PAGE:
The bear attacked the handler after “losing understanding” with him, a spokesperson said.
A circus bear lunged at his handler during a routine show in front of a group of children.
The bear, a performer for the Melanzh Circus troop, was walking on its hind legs and doing turns, when suddenly it lunged at its handler. The handler, who was standing off to the side of the stage, was knocked to the ground as the bear stood over him.
Luckily, a quick-thinking assistant hit the bear with a stick, causing him to get off of the handler. The handler then stood up and began feeding treats to the bear, who then continued performing.
In the video, the audience can be heard crying out during the short attack, but the handler made sure to demonstrate that he was unhurt and that the bear was okay as well.
Later in the show, the handler even knelt in front of the bear and gave him a hug.
Oleg, a representative for the circus told a local newspaper that the attack was simply a misunderstanding.
“The handler and the bear lost their understanding for a moment,” he said. “It can happen any time. Similar cases happen with dogs, but we didn’t make a fuss about it.”
“Everyone present at the show could see that no-one got injured,” he continued. “And the handler stood on his knees in front of the bear and hugged him.”
The attack has once again raised the long-standing issue of keeping wild animals in captivity for entertainment purposes. Many people believe that animals belong in the wild, and many experts have been quick to point out the dangers of keeping a wild animal in a pen.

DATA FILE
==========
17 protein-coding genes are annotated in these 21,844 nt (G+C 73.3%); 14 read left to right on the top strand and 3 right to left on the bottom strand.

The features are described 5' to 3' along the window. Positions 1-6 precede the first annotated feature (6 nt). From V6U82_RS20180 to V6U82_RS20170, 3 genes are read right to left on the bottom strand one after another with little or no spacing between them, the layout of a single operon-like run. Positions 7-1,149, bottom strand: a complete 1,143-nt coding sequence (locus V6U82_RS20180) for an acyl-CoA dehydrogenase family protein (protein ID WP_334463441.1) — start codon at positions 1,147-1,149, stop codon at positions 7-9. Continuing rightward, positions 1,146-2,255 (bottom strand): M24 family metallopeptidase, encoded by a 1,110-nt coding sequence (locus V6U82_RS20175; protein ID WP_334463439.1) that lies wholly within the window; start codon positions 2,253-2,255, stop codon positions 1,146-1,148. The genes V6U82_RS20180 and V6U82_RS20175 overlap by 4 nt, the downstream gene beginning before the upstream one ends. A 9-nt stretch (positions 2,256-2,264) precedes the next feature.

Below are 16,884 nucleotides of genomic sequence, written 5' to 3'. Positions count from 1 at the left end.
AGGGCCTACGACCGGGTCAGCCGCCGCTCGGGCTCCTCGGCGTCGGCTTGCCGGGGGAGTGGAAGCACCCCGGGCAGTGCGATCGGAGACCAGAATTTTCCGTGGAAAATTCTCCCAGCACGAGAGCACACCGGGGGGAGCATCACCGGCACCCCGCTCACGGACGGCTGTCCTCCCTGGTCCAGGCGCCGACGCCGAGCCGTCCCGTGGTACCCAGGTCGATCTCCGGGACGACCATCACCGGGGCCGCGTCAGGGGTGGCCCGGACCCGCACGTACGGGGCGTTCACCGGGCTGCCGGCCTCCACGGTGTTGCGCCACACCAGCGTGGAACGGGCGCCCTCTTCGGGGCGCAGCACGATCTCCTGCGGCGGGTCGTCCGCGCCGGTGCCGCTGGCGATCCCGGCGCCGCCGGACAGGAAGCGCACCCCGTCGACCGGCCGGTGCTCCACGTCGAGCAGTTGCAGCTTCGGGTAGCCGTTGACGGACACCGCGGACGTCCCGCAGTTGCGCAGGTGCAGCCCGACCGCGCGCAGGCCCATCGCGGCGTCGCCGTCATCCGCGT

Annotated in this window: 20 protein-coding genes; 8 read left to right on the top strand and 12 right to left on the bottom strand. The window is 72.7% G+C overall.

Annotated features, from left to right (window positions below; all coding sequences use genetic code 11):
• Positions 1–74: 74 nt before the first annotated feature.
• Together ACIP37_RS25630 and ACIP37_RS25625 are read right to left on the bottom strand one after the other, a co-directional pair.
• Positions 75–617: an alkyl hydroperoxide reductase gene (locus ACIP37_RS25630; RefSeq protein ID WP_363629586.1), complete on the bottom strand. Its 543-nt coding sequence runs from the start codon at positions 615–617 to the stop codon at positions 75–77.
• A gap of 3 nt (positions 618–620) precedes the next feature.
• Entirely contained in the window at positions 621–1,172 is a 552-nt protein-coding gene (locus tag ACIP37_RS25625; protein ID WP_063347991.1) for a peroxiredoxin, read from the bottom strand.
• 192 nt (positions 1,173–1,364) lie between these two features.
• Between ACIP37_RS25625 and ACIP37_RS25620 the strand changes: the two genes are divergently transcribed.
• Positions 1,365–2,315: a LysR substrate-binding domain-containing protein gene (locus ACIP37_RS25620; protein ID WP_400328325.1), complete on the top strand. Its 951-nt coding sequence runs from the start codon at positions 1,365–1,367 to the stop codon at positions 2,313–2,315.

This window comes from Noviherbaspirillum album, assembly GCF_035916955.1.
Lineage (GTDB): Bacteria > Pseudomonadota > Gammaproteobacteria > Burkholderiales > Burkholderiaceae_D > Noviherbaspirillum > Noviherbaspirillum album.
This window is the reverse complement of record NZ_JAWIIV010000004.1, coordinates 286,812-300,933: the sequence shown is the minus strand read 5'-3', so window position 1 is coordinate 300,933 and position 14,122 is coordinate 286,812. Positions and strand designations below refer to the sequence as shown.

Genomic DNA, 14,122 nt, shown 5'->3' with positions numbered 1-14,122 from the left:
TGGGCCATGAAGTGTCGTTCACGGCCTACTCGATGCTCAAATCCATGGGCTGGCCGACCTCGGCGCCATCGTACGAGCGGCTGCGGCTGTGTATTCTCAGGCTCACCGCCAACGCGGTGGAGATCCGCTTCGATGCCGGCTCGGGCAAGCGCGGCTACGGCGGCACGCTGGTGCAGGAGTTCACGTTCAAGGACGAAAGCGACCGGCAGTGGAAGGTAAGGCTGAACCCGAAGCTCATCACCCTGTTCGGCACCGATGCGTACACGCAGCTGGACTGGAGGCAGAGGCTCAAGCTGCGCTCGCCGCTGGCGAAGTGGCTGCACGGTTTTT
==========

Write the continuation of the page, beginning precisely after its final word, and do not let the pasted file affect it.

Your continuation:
Over the years there have been hundreds of examples of “tame” wild animals attacking their handlers.
In 2010, a SeaWorld trainer named Dawn Brancheau was fatally draggedunderwater by a killer whale during a routine show, causing uproar nationwide about the treatment of whales in captivity. The protests and outrage ultimately prompted SeaWorld to end their orca whale breeding program.
In 2002, Roy Horn, one half of the entertainer duo Sigfried & Roy, was mauled by one of his white tigers while on stage in Las Vegas. Though he survived the attack, Horn suffered partial paralysis and a long recovery. He now advocates for conservation research and does not perform with the cats any longer.
Finally, last year, the Ringling Brothers and Barnum and Bailey Circus was forced to shut down, after activists called for the removal of their signature elephants from the show. The elephants now live on a conservation reserve.
Source: All That Is Interesting